Alenia Aeronautica, a Finmeccanica company, has successfully completed the ‘ultimate load testing’ of the Boeing 787 Dreamliner horizontal stabiliser. The test has been carried out at the Laboratory of Structural Tests at Alenia’s Pomigliano plant in
According to Boeing, the test is a fundamental step as part of the 787’s certification efforts, and is key to clearing the Dreamliner for first flight. During the test, the stabiliser is subjected to the aerodynamic loads that could be experienced by the aircraft during flight in the most severe circumstances.
Using a complex system of hydraulic jacks activated by specifically developed software, the test proves that the 787’s horizontal stabiliser is capable of withstanding 150 percent of the load it is expected to see in its lifetime.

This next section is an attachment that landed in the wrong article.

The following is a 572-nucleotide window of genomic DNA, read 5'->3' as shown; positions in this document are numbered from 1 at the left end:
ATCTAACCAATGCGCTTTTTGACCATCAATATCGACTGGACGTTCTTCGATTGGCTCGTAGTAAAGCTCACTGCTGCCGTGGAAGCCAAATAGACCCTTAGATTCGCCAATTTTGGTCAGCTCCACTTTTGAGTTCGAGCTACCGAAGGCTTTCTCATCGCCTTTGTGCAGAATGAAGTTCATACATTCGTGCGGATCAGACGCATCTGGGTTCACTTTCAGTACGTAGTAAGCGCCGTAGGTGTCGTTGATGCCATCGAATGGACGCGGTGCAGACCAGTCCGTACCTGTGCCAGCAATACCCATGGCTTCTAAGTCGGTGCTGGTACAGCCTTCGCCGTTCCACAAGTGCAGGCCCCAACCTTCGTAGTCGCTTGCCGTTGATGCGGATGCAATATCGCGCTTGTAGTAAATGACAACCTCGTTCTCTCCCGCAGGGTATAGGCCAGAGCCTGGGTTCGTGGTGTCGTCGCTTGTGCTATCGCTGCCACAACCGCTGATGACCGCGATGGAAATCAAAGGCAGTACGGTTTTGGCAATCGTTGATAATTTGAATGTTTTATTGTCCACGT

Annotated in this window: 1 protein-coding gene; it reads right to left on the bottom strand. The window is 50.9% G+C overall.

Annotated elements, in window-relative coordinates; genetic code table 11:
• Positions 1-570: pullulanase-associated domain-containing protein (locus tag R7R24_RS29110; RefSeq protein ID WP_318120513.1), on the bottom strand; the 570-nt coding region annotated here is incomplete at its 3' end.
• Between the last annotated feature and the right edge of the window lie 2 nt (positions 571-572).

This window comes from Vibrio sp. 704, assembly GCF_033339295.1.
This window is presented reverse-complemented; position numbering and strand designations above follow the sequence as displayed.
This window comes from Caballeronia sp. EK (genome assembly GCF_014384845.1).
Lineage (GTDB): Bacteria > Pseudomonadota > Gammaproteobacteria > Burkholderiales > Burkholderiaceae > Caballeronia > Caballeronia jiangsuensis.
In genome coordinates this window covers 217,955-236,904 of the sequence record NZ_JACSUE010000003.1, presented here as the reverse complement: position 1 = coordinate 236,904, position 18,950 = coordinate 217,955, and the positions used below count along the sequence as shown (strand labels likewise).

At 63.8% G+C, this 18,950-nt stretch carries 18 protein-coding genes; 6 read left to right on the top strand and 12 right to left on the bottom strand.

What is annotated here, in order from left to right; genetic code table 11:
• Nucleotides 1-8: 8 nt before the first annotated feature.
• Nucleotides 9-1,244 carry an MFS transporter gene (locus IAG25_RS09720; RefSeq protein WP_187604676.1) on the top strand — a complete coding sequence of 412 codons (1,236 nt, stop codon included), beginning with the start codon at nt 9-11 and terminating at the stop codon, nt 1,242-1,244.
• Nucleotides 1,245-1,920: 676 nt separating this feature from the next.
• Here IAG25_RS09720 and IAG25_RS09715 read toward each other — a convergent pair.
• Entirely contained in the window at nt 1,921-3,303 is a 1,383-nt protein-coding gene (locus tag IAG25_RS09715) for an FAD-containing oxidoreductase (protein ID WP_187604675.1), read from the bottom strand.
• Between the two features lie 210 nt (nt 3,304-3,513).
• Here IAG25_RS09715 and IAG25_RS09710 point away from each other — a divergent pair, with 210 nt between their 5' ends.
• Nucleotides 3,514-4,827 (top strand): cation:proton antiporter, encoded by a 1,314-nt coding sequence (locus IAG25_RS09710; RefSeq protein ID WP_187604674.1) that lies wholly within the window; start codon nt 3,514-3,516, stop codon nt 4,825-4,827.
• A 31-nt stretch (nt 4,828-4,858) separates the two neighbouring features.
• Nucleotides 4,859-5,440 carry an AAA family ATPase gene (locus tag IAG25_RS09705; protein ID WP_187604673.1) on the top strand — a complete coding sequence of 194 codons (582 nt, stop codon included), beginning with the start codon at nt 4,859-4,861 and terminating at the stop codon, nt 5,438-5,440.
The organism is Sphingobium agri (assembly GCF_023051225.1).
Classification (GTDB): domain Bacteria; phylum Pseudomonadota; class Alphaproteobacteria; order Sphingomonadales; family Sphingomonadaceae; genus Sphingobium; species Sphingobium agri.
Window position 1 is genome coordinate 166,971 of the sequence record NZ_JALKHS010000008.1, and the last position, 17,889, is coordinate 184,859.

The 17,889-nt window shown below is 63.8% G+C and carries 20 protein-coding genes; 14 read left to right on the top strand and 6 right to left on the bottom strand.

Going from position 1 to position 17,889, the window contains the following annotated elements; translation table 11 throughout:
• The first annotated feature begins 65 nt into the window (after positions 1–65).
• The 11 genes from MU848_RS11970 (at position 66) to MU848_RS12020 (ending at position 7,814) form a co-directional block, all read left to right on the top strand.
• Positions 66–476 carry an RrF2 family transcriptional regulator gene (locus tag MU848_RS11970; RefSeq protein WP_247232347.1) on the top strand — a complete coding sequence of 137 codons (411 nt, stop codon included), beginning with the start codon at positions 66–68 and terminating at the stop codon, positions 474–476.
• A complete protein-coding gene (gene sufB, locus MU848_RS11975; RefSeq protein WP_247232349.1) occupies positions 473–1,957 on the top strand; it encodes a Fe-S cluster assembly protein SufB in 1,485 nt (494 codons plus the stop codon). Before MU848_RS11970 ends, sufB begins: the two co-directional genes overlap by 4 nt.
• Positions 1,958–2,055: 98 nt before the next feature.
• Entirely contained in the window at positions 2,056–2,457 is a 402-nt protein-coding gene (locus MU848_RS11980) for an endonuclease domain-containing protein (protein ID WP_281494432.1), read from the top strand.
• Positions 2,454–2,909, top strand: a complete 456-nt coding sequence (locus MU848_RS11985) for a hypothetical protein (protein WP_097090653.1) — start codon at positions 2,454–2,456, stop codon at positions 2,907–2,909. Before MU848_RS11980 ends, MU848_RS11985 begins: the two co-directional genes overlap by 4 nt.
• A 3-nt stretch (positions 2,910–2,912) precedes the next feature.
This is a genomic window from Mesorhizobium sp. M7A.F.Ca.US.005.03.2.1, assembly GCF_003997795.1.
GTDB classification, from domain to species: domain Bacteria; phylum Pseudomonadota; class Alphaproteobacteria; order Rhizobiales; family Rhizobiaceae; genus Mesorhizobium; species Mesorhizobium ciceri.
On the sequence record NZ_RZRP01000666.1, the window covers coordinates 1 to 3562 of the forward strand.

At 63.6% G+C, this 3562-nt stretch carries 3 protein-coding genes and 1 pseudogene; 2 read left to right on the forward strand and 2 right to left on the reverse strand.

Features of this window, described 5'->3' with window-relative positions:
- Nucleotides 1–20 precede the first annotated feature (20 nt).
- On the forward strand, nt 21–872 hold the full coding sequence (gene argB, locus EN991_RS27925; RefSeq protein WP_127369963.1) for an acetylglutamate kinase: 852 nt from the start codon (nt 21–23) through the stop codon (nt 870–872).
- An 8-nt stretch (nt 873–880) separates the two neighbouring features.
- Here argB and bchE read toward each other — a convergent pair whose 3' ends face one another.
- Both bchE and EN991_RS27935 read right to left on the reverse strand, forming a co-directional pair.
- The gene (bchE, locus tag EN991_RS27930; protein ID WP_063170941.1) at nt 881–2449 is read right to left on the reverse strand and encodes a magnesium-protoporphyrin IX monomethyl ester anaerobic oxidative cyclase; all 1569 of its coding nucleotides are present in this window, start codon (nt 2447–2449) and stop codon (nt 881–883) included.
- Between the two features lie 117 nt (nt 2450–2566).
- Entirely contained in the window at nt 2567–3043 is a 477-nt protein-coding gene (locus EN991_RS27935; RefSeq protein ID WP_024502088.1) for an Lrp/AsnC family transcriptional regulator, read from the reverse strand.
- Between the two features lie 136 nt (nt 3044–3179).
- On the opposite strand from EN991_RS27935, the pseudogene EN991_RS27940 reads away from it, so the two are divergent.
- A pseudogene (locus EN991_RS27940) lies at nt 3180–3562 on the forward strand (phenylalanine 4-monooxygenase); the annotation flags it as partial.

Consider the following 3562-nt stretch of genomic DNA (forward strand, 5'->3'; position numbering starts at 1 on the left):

Over the past three months, static tests in the laboratory at Pomigliano have successfully bent the 787 stabiliser up and down and asymmetrically at maximum load, simulating three critical design conditions for the stabiliser.
Designed and manufactured by Alenia Aeronautica at its Foggia facility, the horizontal stabiliser is made of two monolithic co-cured side pieces and one central element, is 20m long and, like the 787 fuselage and wings, is made of carbon fibre materials.
The co-cured box of the 787’s horizontal stabiliser is, to date, one of the biggest composite monolithic structures ever built for a commercial airplane; and is manufactured in a one-shot autoclave cure cycle starting from 27 uncured components.